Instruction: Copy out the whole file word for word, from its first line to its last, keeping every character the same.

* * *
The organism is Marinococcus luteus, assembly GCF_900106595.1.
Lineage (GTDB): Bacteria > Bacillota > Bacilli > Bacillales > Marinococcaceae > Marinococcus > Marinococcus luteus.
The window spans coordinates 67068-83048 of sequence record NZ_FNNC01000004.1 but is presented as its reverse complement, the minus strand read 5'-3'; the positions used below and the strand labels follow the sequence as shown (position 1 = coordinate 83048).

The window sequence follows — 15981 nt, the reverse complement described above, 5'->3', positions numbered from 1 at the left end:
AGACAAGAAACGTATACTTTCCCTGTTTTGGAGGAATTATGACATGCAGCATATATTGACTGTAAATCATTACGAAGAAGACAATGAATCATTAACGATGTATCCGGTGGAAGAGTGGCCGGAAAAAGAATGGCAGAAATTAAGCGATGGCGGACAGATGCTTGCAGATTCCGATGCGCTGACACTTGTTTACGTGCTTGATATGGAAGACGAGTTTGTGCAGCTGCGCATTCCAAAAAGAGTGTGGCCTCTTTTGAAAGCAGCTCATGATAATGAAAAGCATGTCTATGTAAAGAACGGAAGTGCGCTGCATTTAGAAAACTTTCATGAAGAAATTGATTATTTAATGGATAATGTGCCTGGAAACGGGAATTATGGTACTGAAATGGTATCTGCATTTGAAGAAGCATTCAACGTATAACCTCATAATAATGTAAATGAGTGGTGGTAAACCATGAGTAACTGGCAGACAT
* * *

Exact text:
The organism is Marinococcus luteus, assembly GCF_900106595.1.
Lineage (GTDB): Bacteria > Bacillota > Bacilli > Bacillales > Marinococcaceae > Marinococcus > Marinococcus luteus.
The window spans coordinates 67068-83048 of sequence record NZ_FNNC01000004.1 but is presented as its reverse complement, the minus strand read 5'-3'; the positions used below and the strand labels follow the sequence as shown (position 1 = coordinate 83048).

The window sequence follows — 15981 nt, the reverse complement described above, 5'->3', positions numbered from 1 at the left end:
AGACAAGAAACGTATACTTTCCCTGTTTTGGAGGAATTATGACATGCAGCATATATTGACTGTAAATCATTACGAAGAAGACAATGAATCATTAACGATGTATCCGGTGGAAGAGTGGCCGGAAAAAGAATGGCAGAAATTAAGCGATGGCGGACAGATGCTTGCAGATTCCGATGCGCTGACACTTGTTTACGTGCTTGATATGGAAGACGAGTTTGTGCAGCTGCGCATTCCAAAAAGAGTGTGGCCTCTTTTGAAAGCAGCTCATGATAATGAAAAGCATGTCTATGTAAAGAACGGAAGTGCGCTGCATTTAGAAAACTTTCATGAAGAAATTGATTATTTAATGGATAATGTGCCTGGAAACGGGAATTATGGTACTGAAATGGTATCTGCATTTGAAGAAGCATTCAACGTATAACCTCATAATAATGTAAATGAGTGGTGGTAAACCATGAGTAACTGGCAGACAT